Gelsinger is confronting a massive pile-up of inventory, weak demand and the loss of market share – all of which contributed to a historic slump. At the same time, he is trying to speed up the introduction of new production technology, a costly attempt to regain Intel’s industry leadership. But that effort – if successful – will not bear fruit until 2025.
Investors have been sceptical that the chip maker can catch up with rivals, and the stock plunged nearly 50 per cent last year. On Thursday, Gelsinger argued that the company has begun to turn a corner.
“In the things that they can control, they’ve lived through the worst of that pain,” said Cody Acree, an analyst for Benchmark Co.
In the near term, Intel’s financial outlook still looks dim. It expects a loss of 4 cents a share in the second quarter, excluding some items, the company said. That compares with the 2-cent average estimate of analysts.
That initially sent shares down more than 2 per cent in late trading, before a later rally. They had closed at US$29.86, leaving them up 13 per cent this year.
The revenue outlook was a bit brighter, with the company predicting sales of US$11.5 billion to US$12.5 billion. The midpoint of that range exceeds the average analyst estimate of US$11.7 billion.
Intel predicted that gross margin – the portion of sales remaining after deducting the cost of production – would be 37.5 per cent in the second quarter. That compares with an estimate of 41 per cent.
The company has been running its factories at less than their full capacity, meaning it has to take “underloading” charges that crimp margins. While that headwind will recede as the company is able to increase output later this year, margins will not rebound to where they once were until those plants are upgraded, according to chief financial officer Dave Zinsner.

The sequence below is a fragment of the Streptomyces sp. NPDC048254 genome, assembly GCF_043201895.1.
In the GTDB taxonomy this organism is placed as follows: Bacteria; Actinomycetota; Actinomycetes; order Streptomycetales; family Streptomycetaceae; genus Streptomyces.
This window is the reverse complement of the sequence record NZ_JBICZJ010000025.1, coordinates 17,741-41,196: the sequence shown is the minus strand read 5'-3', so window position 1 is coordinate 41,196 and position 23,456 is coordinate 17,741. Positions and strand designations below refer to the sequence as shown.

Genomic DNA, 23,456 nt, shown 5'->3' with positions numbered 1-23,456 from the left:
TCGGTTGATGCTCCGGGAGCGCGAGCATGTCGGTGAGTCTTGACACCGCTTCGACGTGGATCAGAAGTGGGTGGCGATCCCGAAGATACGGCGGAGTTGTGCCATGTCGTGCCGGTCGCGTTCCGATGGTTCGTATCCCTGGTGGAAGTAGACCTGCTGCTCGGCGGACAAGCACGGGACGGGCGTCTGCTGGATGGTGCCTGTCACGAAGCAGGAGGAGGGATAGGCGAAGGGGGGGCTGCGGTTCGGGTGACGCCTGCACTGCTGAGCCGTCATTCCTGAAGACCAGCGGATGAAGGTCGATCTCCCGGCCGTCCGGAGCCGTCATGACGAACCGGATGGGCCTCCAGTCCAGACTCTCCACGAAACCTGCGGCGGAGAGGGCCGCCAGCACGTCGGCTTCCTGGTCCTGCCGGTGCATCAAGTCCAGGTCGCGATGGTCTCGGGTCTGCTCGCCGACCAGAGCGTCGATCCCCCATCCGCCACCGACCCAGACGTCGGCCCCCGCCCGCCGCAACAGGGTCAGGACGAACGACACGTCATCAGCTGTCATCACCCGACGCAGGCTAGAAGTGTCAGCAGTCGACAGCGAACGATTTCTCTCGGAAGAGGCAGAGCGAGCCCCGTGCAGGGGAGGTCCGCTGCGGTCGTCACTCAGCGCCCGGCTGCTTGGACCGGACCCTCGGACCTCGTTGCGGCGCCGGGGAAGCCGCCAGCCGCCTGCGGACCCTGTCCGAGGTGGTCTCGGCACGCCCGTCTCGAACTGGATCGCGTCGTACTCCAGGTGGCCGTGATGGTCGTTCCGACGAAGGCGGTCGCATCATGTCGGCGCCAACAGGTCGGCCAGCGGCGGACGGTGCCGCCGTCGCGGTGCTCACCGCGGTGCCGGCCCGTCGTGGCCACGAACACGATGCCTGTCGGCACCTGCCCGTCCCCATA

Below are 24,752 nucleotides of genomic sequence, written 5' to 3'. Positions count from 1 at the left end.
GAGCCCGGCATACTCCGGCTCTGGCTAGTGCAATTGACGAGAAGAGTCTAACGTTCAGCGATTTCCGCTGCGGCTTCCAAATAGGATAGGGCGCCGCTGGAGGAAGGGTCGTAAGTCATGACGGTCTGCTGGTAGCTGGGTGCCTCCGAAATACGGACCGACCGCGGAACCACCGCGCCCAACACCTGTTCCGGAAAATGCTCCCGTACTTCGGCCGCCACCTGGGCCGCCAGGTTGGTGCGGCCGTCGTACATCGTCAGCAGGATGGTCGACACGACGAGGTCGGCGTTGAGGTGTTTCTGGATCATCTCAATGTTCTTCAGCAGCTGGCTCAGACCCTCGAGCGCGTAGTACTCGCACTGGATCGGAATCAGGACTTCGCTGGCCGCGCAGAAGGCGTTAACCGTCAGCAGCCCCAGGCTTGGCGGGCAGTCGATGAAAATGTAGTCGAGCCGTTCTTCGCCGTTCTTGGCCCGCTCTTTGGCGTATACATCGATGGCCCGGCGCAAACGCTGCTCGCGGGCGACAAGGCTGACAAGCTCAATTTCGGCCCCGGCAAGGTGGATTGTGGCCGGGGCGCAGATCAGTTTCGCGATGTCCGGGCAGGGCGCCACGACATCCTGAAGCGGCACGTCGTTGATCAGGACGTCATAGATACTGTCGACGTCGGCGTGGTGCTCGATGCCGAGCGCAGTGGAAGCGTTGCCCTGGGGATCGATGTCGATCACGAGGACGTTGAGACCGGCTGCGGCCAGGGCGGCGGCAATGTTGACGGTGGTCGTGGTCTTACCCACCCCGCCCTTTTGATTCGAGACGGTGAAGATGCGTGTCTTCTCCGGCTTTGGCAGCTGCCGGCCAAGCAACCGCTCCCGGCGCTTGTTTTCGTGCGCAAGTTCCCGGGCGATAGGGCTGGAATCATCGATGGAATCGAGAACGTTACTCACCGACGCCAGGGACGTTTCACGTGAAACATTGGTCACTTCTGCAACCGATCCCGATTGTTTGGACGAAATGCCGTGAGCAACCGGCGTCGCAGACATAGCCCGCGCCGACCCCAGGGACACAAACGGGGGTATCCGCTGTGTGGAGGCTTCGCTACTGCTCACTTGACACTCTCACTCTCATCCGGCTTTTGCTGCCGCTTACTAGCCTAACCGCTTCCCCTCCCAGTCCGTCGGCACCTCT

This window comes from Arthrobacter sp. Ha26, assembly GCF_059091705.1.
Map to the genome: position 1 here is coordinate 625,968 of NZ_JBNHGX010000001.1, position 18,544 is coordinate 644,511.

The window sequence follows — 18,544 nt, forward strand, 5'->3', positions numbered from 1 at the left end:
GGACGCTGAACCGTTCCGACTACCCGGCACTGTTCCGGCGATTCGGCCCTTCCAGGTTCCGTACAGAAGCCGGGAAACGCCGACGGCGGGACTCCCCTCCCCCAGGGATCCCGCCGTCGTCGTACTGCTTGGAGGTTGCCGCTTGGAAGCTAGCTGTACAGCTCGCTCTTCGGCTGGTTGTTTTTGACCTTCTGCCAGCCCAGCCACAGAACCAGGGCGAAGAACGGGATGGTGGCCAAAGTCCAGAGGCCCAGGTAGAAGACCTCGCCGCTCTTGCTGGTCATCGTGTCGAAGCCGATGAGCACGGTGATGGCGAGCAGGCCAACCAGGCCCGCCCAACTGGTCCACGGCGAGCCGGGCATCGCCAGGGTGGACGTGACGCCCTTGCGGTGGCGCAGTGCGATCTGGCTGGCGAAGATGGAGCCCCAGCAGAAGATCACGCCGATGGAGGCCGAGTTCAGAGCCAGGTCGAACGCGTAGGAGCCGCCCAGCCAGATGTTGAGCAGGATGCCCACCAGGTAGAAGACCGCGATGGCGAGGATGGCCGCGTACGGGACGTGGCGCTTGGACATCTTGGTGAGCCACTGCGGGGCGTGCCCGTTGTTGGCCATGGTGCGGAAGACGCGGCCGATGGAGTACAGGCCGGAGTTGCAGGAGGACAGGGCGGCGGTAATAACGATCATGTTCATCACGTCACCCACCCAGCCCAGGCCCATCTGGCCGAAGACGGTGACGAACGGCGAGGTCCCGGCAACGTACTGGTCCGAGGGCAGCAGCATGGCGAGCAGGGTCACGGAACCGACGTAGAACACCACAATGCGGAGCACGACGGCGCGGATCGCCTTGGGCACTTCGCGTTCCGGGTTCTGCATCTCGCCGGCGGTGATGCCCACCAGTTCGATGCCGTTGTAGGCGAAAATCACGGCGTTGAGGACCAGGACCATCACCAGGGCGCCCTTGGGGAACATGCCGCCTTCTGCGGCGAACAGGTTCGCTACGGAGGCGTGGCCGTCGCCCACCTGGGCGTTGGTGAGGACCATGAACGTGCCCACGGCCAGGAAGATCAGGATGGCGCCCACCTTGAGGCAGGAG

The factories need new manufacturing technologies that will be expensive to put in place. Once that happens – and Intel is competitive with rivals again – the company hopes to restore profitability to historical levels.
When its factories were home to the industry’s most cutting-edge production and its products were dominant in the server and PC markets, the company regularly posted a margin of more than 60 per cent.
In the first quarter, Intel reported a loss of 4 cents a share, excluding some items, better than the 16-cent loss analysts had predicted. Revenue came in at US$11.7 billion. That beat analysts’ projection of US$11.1 billion, but sales has come down sharply in recent years. Intel had quarterly revenue of more than US$20 billion as recently as 2021.
Client computing, Intel’s PC chip business, generated US$5.8 billion in revenue. That compares with an estimate of US$4.95 billion. Data-center sales were US$3.7 billion, versus an average projection of US$3.51 billion.
First-quarter PC shipments slumped 29 per cent to 56.9 million units, taking them back below the levels of early 2019, according to IDC. That puts the industry on course to come in more than 100 million units shy of its 2021 total.
Intel’s strength in the server processor market once cushioned it from the ebb and flow of the PC business. Server chips, the central components of machines that run the internet and corporate networks, are much more expensive and profitable than those that go into laptops. But in that area, Intel has lost market share to rival Advanced Micro Devices and in-house efforts by major customers such as Amazon.com’s Amazon Web Services.
A slowdown in demand in the server and networking business has not hit bottom yet, Intel executives said on Thursday.
Overall, Intel gave enough positive news to raise investors’ spirits. But analysts like Benchmark’s Acree will be waiting for the company to follow through.
“There are still a lot of questions,” he said.
The news is published by EMEA Tribune & SCMP